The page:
Balled and Burlap trees – usually larger caliper (diameter) trees that are dug up balled in a wire basket and wrapped in jute burlap. Inspect the overall health of the tree before buying it.
Planting – This is where most people kill your trees before giving them chance to grow. Proper planting is the most crucial part of your process. If you bought a plastic container stock, very carefully remove the soil by either shaking, soaking or washing it with a hose to reveal the root system. By doing this you will be able to see potential circling, hooking or girdling problems with roots. You may need to do proper pruning or remove the roots that girdle the trees. The Arbor Day Foundation provides educational videos and guide how to plant caliper trees and shrubs. Please click on link
Tree planting hole size – Dig a hole that is as deep as the roots, but 2 to 3 times winder than rootball. The wide hole will make it easier for the new lateral roots to grow into the surrounding soil. For a basket and burlap tree, properly fit it into the hole, then remove the burlap and cut the wire on top before filling the hole with soil.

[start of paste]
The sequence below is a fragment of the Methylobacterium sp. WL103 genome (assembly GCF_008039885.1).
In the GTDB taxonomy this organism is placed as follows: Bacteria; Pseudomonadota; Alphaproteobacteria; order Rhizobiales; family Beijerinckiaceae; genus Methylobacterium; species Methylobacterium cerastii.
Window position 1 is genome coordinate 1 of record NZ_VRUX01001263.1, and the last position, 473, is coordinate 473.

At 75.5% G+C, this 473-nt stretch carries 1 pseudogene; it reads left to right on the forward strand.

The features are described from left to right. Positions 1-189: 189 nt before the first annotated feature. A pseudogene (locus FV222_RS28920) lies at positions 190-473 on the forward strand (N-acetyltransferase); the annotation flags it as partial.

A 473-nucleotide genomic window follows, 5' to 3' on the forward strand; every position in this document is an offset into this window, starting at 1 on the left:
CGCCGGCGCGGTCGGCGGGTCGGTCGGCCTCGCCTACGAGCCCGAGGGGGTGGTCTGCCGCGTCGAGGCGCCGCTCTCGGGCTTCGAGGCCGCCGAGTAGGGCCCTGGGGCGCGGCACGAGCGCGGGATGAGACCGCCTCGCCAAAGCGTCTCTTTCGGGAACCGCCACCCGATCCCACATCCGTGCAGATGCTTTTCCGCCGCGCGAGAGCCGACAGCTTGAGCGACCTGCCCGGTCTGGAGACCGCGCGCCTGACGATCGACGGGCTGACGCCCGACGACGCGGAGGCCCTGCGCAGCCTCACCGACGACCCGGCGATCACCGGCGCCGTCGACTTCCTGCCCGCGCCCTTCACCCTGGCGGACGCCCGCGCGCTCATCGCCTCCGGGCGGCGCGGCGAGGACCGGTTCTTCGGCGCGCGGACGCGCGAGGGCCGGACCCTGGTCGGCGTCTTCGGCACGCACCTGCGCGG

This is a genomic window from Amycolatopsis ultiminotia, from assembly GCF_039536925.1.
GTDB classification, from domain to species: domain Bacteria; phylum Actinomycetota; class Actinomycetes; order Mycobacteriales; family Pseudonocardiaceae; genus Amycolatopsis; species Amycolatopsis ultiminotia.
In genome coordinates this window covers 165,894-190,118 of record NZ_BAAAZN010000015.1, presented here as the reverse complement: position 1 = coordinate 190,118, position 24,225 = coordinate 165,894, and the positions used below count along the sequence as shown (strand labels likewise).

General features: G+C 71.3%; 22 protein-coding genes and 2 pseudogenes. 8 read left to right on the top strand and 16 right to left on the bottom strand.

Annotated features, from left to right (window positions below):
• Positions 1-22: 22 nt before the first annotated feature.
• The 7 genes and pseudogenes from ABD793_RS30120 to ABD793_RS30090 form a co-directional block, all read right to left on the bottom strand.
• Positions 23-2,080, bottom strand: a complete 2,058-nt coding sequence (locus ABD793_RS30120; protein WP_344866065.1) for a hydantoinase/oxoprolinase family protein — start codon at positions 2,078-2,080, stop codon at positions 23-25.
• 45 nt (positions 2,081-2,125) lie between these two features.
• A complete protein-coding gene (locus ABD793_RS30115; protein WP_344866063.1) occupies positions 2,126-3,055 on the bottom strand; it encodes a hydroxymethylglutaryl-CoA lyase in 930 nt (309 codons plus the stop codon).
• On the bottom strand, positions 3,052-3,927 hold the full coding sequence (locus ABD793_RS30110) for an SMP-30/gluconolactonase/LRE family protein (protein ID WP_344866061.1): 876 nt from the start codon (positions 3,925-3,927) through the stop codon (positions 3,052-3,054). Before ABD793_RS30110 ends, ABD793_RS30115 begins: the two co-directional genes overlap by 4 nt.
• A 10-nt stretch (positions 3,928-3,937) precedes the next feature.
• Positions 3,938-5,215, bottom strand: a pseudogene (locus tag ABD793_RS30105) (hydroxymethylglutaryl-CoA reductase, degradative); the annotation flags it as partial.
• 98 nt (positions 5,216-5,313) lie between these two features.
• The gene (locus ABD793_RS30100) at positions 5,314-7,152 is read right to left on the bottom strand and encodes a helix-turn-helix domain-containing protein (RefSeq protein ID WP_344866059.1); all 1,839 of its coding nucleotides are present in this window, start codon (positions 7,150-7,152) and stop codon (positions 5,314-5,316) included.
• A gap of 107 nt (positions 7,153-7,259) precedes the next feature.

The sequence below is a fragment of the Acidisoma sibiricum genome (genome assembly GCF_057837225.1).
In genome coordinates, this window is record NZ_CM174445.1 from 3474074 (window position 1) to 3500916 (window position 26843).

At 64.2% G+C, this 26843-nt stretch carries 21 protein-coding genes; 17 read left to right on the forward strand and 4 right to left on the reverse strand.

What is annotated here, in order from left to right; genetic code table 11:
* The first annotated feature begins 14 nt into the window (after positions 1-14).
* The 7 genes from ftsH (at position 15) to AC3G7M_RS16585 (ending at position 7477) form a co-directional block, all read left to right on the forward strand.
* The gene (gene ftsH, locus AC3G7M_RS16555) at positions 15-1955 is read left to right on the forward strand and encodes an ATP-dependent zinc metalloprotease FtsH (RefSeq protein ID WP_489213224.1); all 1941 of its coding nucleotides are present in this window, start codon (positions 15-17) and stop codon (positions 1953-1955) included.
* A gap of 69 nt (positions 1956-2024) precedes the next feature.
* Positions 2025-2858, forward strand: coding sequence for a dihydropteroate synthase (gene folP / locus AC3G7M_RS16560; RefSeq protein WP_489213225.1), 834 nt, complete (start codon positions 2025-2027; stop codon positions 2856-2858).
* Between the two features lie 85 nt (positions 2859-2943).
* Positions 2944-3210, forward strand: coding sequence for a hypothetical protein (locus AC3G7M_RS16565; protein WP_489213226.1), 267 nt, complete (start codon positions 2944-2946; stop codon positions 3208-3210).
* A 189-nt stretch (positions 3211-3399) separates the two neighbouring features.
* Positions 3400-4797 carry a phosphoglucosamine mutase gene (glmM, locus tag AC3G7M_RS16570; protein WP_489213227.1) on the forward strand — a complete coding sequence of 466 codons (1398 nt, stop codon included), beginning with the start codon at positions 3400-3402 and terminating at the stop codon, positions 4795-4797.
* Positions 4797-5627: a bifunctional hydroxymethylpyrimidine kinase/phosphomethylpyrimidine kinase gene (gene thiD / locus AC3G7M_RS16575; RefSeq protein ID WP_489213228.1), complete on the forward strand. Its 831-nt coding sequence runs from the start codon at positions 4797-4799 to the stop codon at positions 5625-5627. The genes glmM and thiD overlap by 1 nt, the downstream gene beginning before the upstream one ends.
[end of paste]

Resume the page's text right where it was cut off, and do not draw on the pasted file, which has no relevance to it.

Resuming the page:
Tree planting depth – plant so that roots are just below the surface with root collar of planted tree must be slightly above ground level.
Backfilling – do not add soil amendments to the planting hole. In very poor soils you may add less than 10 % of the good soil and has to be mixed with native soil.After you set tree straight firmly pack the soil to avoid air pockets.
Watering – After tree planting please make sure that you provide enough water after planting. The amount of water depends on the soil and the tree species’ requirement for water. Water right after planting, three days after that. Don’t let your tree get dry. If you can, easily push a 6-inch screwdriver into the soil, there is enough water. Drip irrigation is a long term solution for watering your trees; turf irrigation may not be optimal.
Staking –small and in a protected area trees don’t require staking. In an area exposed to high wind and trees that are tall and leggy will require staking. Don’t forget that after a few years you will need to remove stakes.
Mulching– mulching provides a few key functions: prevents weeds, protects roots from extreme heat and keeps moisture around trees. Create a donut-shaped wood chip cover around your tree to keep water inside. Putting wood chips next to the trunk attracts rodents, insects and potential diseases. Mulch also protects tree roots from winter freezing and reduce the possibility of root damage and tree mortality. Please click on link for blog on mulching
Fertilization during fall planting is not recommended or necessary unless if there is nutrient deficiency in heavy clay soils. Don’t fertilize trees and shrubs after July 15.
Our professional and experienced Tree Expert and ISA Certified Arborist offers a full range of consulting and advisory services to help you keep your trees healthy.